Dr Ken Giami, publisher of the African Leadership Magazine that celebrates African excellence through its annual awards, acknowledged Professor Karodia’s enduring legacy and visionary contributions that led to the African Person of the Year in Education Development accolade. “At a time of deepening rot in the education system of several African states, we see in Professor Karodia a man on a mission to salvage our educational system. We are very pleased with his contributions as he continues to set the pace in transforming higher education across the continent.”

Prof. Karodia receiving the International African Leadership Person of the Year Award – Educational Development
Prof. Karodia receiving the International African Leadership Person of the Year Award – Educational Development
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Professor Yusuf Karodia, the founder of distance learning institutions Mancosa and Regent Business School (fifth from left) with his entourage
Professor Yusuf Karodia, the founder of distance learning institutions Mancosa and Regent Business School (fifth from left) with his entourage
click to enlarge

The African Person of the Year Award in Education Development is one of many acknowledgements over the past four decades of Professor Karodia’s work in education. He has been awarded the British Council, Fulbright and Educational Opportunities Council scholarships, among others.

Humbled by the acknowledgement, Professor Karodia accepted the award on behalf of students, staff and graduates of Honoris United Universities, as well as all educators committed to moulding the minds of Africa’s future leaders.

About Regent Business School

Since 1998, Regent Business School (RBS) has been at the forefront of premium management education across the continent. Headquartered in South Africa, RBS’s acclaimed business, finance and management programmes have helped individuals and organisations build and sustain competitive advantages in a rapidly-changing, complex business environment. With campuses in all major hubs of South Africa, including Durban, Johannesburg, Cape Town and Pretoria, as well as in SADC countries, Swaziland and Namibia, the institution’s alumni base of 10,000 is rapidly expanding. RBS’s leading centres for excellence – The Institute of Entrepreneurship, The Centre for Islamic Finance and Banking and The Centre for Public Sector Administration Management and Innovation – are popular with high performers who are serious about making positive, impactful change within the global finance and management sectors. It’s latest 4IR innovation hub and academic maker-space, the iLeadLAB, is at the forefront of the institution’s strategy to empower students and stakeholders with in-demand skills as well as the hard and soft digital skills for the fourth industrial revolution.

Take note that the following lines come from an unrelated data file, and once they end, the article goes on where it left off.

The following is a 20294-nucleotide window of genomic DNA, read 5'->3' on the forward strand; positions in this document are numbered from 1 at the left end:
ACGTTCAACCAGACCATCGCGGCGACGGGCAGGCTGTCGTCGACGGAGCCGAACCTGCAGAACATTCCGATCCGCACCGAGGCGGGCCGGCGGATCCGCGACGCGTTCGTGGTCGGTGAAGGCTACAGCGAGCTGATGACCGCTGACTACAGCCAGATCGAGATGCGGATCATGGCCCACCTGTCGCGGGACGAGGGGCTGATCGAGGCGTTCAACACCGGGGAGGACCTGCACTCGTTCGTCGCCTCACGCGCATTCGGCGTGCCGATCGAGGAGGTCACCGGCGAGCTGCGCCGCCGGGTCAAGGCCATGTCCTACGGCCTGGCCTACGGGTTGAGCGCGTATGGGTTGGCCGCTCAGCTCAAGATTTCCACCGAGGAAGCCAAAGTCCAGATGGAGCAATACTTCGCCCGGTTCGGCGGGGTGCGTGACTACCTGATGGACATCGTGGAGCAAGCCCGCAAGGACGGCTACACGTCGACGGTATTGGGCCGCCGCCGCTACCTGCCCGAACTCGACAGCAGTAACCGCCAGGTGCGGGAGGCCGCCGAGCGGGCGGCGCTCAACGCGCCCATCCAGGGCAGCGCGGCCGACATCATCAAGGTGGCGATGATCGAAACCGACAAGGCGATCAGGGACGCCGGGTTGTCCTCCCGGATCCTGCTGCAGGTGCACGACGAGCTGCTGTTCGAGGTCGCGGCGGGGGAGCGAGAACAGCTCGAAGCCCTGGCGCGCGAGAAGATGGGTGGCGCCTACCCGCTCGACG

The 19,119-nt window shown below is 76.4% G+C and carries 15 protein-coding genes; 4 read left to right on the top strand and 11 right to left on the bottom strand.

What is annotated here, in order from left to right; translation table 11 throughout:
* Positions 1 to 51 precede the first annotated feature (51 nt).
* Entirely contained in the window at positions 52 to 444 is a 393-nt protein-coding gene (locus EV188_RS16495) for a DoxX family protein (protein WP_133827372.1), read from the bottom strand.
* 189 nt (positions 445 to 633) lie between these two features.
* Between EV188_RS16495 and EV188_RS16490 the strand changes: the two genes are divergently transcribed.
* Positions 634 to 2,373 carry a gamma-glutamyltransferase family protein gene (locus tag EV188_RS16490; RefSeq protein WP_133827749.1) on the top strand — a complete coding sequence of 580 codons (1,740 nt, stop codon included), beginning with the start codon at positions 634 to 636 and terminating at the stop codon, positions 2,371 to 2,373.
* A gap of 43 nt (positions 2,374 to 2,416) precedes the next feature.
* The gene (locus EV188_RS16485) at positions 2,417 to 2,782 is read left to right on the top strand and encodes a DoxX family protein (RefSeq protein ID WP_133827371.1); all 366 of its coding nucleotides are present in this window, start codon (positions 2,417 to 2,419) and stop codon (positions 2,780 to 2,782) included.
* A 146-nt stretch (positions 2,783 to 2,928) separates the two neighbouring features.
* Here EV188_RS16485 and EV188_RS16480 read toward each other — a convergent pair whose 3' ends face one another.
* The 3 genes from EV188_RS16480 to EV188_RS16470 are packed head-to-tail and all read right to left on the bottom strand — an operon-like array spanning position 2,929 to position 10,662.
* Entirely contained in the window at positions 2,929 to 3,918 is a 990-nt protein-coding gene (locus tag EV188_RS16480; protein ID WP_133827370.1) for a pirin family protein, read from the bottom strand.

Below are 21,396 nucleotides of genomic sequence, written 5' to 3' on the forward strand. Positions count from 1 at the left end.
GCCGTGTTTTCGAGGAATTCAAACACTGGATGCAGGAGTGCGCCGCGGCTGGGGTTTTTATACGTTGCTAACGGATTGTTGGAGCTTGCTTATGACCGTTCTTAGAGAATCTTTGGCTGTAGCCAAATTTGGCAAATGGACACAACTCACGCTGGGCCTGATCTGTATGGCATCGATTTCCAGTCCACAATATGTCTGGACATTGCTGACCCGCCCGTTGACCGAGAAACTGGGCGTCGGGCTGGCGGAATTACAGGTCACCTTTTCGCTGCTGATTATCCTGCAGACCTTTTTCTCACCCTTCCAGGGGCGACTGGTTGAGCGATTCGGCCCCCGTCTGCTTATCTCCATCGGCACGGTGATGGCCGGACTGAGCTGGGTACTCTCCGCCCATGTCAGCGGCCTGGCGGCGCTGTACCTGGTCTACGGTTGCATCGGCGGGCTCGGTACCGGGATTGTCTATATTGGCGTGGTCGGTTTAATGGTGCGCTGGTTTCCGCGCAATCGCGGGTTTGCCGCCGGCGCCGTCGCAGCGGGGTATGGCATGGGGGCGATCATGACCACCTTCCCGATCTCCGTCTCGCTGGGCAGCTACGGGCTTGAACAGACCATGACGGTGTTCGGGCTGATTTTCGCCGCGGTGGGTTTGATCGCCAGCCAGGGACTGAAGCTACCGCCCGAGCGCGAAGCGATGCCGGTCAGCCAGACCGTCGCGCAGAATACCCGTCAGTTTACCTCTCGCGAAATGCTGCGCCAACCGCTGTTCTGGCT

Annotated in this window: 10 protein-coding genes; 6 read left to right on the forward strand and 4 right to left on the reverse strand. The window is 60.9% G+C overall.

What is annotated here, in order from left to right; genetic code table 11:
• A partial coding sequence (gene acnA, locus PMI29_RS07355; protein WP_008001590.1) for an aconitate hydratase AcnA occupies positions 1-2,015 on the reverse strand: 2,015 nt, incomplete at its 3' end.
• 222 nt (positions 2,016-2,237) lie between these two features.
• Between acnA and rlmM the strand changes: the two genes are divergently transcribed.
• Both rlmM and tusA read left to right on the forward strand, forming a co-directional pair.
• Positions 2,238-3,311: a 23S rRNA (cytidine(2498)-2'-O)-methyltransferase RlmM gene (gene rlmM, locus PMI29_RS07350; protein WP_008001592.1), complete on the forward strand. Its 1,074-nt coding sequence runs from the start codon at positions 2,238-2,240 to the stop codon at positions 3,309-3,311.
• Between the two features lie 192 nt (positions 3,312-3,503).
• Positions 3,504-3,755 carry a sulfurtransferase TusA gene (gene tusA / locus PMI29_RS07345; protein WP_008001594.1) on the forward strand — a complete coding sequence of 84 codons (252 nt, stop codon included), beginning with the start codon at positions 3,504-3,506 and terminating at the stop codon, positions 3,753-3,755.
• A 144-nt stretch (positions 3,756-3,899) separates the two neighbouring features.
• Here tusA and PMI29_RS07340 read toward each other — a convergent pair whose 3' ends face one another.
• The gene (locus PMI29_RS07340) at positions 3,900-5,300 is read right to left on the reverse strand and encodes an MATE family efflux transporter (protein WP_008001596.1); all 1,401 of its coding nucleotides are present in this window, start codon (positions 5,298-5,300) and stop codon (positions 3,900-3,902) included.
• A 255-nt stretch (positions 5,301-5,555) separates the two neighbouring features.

About Honoris United Universities
Honoris United Universities is the first pan-African network of higher education institutions that is committed to enhancing the employability of its undergraduates. It focuses on educating for impact – preparing students for professional success in a highly-competitive digital global economy. Through academic excellence and a range of practical programmes built around a unique concept of collaborative intelligence, Honoris equips it students with cultural agility, a mobile mind-set and the ability to meet the needs of today’s economies and communities.

Honoris United Universities gathers a community of 45,000 students on 60 campuses, learning centres and via on-line, in 10 countries and 32 cities across Africa. The network counts 11 institutions: multidisciplinary universities, specialised schools, technical and vocational institutes, contact, distance and online institutions. Students have an opportunity to experience exclusive partnerships and exchange programs in more than 60 universities across Europe and the United States. Over 280 degrees are offered in Health Science, Engineering, IT, Business, Law, Architecture, Arts and Design, Media, Education and Political Science.

2 Mar 2020 14:11